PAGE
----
On November 9, 1885, German mathematician, theoretical physicist and philosopher Hermann Weyl was born. Weyl was one of the most influential mathematicians of the 20th century. His widely varied contributions in mathematics linked pure mathematics and theoretical physics. He made significant contributions to quantum mechanics and the theory of relativity. He attempted to incorporate electromagnetism into the geometric formalism of general relativity.
“In these days the angel of topology and the devil of abstract algebra fight for the soul of each individual mathematical domain.”
– Hermann Weyl (1939) 
Hermann Weyl – Early Years
Hermann Weyl was born in Elmshorn near Hamburg, Germany and already in his early years his enthusiasm for mathematics and science in general became obvious. Weyl attended the Gymnasium Christianeum in Altona. On the recommendation of the principal, who was a cousin of David Hilbert  and who was impressed by the boy’s talent, Weyl began to study mathematics with Hilbert in Göttingen after his Abitur in 1904, and also physics on the side. He also took courses in philosophy with Edmund Husserl, where he met his future wife Helene. Except for one year (1905) in Munich, he studied in Göttingen, where he received his doctorate in 1908 under David Hilbert with his thesis “Singuläre Integralgleichungen mit besonder Berücksichtigung des Fourierschen Integraltheorems” (Singular Integral Equations with Special Consideration of Fourier’s Integral Theorem). In his thesis, Weyl investigated singular integral equations and looked in depth at Fourier integral theorems. Weyl then habilitated in 1910 and taught as a Privatdozent until 1913.
In Göttingen, Weyl managed to earn himself a great reputation in mathematics and physics. His course on Riemann surfaces resulted in his first book Die Idee der Riemannschen Fläche which was published in 1913, in which the previously rather heuristically introduced topological methods were treated more rigorously and the modern concept of manifolds was used systematically for the first time. Weyl’s impressive work united analysis, geometry and topology, making rigorous the geometric function theory developed by Riemann. While still teaching in Göttingen, Weyl was also influenced by the philosopher Edmund Husserl. One of Husserl’s students, Helene Joseph from Ribnitz, became Weyl’s wife and both increased also Weyl’s interest in philosophy. Riebnitz later translated many works by the Spanish philosopher José Ortega y Gasset.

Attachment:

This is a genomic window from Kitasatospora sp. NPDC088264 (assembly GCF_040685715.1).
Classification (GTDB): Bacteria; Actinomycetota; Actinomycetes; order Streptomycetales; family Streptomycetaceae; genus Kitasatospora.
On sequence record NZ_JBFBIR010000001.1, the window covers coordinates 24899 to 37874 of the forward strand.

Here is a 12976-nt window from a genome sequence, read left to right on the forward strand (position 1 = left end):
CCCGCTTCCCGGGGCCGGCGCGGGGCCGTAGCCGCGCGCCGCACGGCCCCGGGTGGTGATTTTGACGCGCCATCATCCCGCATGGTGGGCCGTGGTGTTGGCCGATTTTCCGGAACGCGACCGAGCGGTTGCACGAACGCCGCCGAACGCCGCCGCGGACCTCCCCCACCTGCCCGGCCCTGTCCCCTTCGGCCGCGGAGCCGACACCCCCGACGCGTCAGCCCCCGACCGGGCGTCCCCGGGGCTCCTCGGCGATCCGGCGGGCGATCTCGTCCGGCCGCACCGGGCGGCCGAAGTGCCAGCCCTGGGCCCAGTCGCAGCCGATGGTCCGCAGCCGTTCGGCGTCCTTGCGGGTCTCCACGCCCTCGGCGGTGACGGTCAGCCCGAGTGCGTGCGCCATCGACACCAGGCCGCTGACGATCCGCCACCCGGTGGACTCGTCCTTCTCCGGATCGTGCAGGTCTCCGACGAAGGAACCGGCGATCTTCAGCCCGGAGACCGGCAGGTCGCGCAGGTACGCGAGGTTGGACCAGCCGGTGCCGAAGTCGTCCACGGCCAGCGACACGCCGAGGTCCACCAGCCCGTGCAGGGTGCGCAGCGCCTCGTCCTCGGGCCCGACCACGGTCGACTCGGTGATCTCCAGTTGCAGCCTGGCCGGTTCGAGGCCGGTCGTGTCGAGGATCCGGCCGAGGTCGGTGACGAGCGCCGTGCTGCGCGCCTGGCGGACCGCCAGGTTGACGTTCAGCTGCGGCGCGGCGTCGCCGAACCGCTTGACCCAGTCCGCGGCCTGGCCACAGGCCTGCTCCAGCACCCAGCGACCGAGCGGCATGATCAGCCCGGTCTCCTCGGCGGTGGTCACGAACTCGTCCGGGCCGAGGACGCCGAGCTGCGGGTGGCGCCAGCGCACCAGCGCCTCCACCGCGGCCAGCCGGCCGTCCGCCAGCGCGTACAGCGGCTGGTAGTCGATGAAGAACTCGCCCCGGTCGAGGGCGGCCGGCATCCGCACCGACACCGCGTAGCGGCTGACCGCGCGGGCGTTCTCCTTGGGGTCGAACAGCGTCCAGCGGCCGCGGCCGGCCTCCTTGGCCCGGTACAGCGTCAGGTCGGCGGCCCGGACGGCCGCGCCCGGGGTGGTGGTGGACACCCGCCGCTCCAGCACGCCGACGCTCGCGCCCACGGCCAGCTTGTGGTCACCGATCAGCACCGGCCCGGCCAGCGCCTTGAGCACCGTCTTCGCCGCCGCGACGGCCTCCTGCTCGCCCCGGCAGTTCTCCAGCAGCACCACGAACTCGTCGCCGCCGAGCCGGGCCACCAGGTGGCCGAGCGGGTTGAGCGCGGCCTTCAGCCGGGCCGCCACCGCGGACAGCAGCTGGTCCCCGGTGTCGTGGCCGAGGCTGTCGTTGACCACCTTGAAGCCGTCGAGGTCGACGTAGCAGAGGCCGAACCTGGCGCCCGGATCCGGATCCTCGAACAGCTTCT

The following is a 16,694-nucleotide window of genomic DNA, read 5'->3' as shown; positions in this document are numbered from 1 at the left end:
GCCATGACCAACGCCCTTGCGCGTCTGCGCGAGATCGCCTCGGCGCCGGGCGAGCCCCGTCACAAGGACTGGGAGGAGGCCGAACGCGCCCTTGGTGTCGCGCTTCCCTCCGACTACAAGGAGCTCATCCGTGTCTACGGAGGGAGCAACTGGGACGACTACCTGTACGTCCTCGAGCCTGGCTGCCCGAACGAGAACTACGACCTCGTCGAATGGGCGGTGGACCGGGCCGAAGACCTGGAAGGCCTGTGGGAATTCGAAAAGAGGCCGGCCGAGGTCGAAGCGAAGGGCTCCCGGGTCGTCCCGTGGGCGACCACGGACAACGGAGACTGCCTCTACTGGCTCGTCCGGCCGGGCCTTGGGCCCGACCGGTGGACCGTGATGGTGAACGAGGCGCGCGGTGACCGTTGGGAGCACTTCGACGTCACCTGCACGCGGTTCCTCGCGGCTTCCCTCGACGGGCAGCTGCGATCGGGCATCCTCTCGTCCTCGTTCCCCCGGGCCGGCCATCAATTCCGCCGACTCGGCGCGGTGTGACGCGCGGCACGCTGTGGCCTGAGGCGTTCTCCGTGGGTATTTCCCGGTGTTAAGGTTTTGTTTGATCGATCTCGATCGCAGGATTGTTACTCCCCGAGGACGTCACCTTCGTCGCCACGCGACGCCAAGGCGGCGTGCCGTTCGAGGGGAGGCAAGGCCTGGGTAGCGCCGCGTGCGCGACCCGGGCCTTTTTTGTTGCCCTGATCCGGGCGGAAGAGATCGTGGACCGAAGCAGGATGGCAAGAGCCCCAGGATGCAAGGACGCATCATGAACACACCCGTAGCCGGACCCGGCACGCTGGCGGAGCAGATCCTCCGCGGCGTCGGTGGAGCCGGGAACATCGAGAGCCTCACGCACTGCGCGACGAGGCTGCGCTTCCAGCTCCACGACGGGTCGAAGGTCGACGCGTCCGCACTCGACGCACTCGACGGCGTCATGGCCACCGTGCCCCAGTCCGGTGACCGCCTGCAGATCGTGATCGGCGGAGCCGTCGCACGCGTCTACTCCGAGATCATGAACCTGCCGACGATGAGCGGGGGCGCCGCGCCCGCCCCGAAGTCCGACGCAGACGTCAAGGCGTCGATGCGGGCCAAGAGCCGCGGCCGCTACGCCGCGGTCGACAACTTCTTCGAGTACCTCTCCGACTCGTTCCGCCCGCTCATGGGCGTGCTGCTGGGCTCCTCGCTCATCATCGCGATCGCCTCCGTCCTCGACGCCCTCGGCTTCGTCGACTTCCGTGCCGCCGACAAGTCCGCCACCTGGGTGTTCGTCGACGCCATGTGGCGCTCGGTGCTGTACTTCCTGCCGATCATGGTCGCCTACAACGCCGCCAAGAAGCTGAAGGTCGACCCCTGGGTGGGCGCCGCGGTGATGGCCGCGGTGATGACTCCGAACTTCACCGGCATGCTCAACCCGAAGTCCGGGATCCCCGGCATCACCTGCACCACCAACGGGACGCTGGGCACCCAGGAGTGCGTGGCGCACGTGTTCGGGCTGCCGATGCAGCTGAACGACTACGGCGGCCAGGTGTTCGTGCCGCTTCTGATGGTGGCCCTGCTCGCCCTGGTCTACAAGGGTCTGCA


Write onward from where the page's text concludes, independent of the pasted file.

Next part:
Space – Time – Matter
In 1913, Hermann Weyl left Göttingen for Zurich where he held the chair of mathematics and he was probably a colleague of Albert Einstein  who was at the time working on his theory of general relativity. Since his book on general relativity, Weyl was strongly interested in connections to physics. He formulated the underlying differential geometry in a more general and flexible way introducing an affine connection. Also Einstein counts as one of the key influencers of Weyl’s work along Erwin Schrödinger who was also appointed professor at ETH Zurich back then. Weyl’s 1917 lecture on relativity through differential geometry became the foundation for his second book titled Raum-Zeit-Materie (Space – Time – Matter)., in which he introduced for the first time the concept of a gauge theory, but at first not in the present form, but by a locally variable scale factor. The idea behind this was that when a vector is transported in parallel along a closed curve, not only the direction is changed (which is expressed by the curvature), but also the length could be variable. In this way, he hoped to incorporate electrodynamics into the theory. The book was published in 1918 with further editions in later years.
The Theory of Lie Groups